TWS comments on utility-scale solar installations

TWS leveraged the Conservation Affairs Network to develop comments reflecting members' expertise on renewable energy effects on wildlife

The Wildlife Society recently recommended the Bureau of Land Management employ the best available science to minimize negative effects on wildlife from utility-scale solar energy developments.

This suggestion was part of a comprehensive set of comments to the Bureau of Land Management regarding the draft Programmatic Environmental Impact Statement (PEIS) for Utility-Scale Solar Energy Development.

Comments were developed in coordination with—and later co-signed by—a number of TWS sections and chapters, as well as TWS’ Renewable Energy Working Group. The comments highlight the importance of TWS’ Conservation Affairs Network in leveraging the expertise of TWS’ members in the organization’s federal policy engagement. Through this network, members from affected units and relevant working groups coordinated to establish the scope and framework of TWS’ comments to the BLM.

The BLM’s PEIS aims to update the 2012 Western Solar Plan, as mandated by Executive Order 14008 and the Energy Act of 2020. This legislative framework sets ambitious targets, including a goal of 25 gigawatts of electricity from wind, solar and geothermal projects on public lands by 2025. Originally covering six southwestern states—Arizona, California, Colorado, Nevada, New Mexico and Utah—the plan’s scope is now under consideration for expansion to also include Idaho, Montana, Oregon, Washington and Wyoming. This expansion reflects the evolving landscape of renewable energy development and emphasizes the need for comprehensive and local engagement to guide such endeavors.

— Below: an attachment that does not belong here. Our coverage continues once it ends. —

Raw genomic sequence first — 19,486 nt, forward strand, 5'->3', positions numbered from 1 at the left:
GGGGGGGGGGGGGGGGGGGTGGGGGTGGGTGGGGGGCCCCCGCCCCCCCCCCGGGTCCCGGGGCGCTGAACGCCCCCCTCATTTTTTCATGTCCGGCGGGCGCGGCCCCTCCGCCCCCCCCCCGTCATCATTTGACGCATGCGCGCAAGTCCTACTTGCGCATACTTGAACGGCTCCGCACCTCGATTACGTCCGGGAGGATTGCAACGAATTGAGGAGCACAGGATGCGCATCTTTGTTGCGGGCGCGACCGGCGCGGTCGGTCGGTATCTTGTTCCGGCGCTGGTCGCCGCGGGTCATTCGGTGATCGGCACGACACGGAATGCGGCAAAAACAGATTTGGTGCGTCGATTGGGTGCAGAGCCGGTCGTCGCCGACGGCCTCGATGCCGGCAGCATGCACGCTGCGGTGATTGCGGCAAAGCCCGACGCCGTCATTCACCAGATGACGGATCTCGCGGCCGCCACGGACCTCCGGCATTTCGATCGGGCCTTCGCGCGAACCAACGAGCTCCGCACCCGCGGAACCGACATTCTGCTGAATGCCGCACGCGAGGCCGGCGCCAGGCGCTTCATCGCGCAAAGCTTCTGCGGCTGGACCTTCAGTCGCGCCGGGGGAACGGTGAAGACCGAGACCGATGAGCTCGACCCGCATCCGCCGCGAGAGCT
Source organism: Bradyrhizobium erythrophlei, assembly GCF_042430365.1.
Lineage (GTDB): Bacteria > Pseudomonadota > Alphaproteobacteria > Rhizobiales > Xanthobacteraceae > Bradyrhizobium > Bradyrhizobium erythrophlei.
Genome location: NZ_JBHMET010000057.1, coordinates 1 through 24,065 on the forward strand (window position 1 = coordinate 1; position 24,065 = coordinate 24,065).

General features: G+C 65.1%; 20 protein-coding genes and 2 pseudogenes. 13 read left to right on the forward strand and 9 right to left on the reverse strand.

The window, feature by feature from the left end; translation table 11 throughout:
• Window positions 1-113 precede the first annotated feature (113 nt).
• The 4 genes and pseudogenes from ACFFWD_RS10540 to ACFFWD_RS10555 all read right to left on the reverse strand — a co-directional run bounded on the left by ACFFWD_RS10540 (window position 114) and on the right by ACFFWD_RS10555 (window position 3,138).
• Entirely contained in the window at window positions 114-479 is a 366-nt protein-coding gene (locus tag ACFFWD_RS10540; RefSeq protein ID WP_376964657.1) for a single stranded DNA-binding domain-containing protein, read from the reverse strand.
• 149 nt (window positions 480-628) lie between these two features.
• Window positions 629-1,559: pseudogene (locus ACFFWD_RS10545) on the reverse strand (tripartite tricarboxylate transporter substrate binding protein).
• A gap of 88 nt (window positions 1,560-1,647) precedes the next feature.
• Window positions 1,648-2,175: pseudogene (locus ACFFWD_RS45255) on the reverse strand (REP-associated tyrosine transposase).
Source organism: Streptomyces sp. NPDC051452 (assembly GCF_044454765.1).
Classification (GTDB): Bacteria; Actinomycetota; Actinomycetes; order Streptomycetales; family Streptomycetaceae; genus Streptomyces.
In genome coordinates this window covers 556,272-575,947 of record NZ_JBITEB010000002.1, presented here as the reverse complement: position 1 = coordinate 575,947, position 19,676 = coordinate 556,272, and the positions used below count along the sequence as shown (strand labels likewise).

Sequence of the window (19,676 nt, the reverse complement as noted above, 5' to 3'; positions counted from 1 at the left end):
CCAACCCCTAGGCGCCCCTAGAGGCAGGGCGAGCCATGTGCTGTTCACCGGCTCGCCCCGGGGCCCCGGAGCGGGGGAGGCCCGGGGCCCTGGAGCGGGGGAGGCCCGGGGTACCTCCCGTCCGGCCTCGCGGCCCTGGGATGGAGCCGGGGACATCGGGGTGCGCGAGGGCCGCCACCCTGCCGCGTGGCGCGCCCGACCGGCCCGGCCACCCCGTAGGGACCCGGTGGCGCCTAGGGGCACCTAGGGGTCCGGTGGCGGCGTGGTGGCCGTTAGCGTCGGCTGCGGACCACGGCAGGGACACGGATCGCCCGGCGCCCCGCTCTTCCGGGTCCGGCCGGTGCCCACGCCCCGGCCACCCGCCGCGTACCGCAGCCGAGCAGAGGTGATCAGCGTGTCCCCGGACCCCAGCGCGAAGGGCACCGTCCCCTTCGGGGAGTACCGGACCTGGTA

In its comments, TWS emphasized the importance of using the best available data to inform siting decisions for utility-scale solar energy development. The PEIS as written, relies on existing resource management plans that are, in some cases, significantly out of date. By leveraging the most up-to-date scientific information and research findings, the BLM can make informed choices that minimize negative impacts on wildlife and its habitats while maximizing the efficacy of renewable energy projects.

Additionally, TWS recommended prioritizing the siting of utility-scale solar installations on previously disturbed lands and areas close to existing transmission infrastructure. This strategic approach not only minimizes further habitat destruction but also maximizes the efficiency of energy transmission, thereby reducing the overall ecological footprint of renewable energy projects.

TWS urged a holistic approach that considers the potential impacts on all wildlife, regardless of federal listing status. This included recommendations to consider the needs of species of greatest conservation need, at-risk wildlife, and birds of conservation concern. This approach would ensure that planning efforts are comprehensive and effective in safeguarding biodiversity and ecological resilience in the face of renewable energy development pressures.

Moreover, TWS emphasized the importance of recognizing and mitigating the indirect impacts of solar installations on wildlife behavior and migration patterns. Comments specifically recommended introducing a science-based buffer around exclusion areas in the PEIS to account for avoidance of and attraction to solar facilities on the landscape. By integrating design features that minimize disturbances and implementing adaptive management strategies, the BLM can mitigate long-term impacts on wildlife populations and their habitats.

Collaboration is central to The Wildlife Society’s advocacy efforts. Through the Conservation Affairs Network, participants emphasized the locally relevant impacts of the PEIS and provided crucial data and peer-reviewed literature to strengthen the final comments. The comments were co-signed by TWS’ Western and Southwest Sections, Montana, Nevada, New Mexico, Oregon, and Sacremento-Shasta Chapters, and Renewable Energy Working Group.

Header Image: This solar farm was built in Mendon, Massachusetts. The property was previously undeveloped forested land and was partially used for farming. Credit: Lucas Faria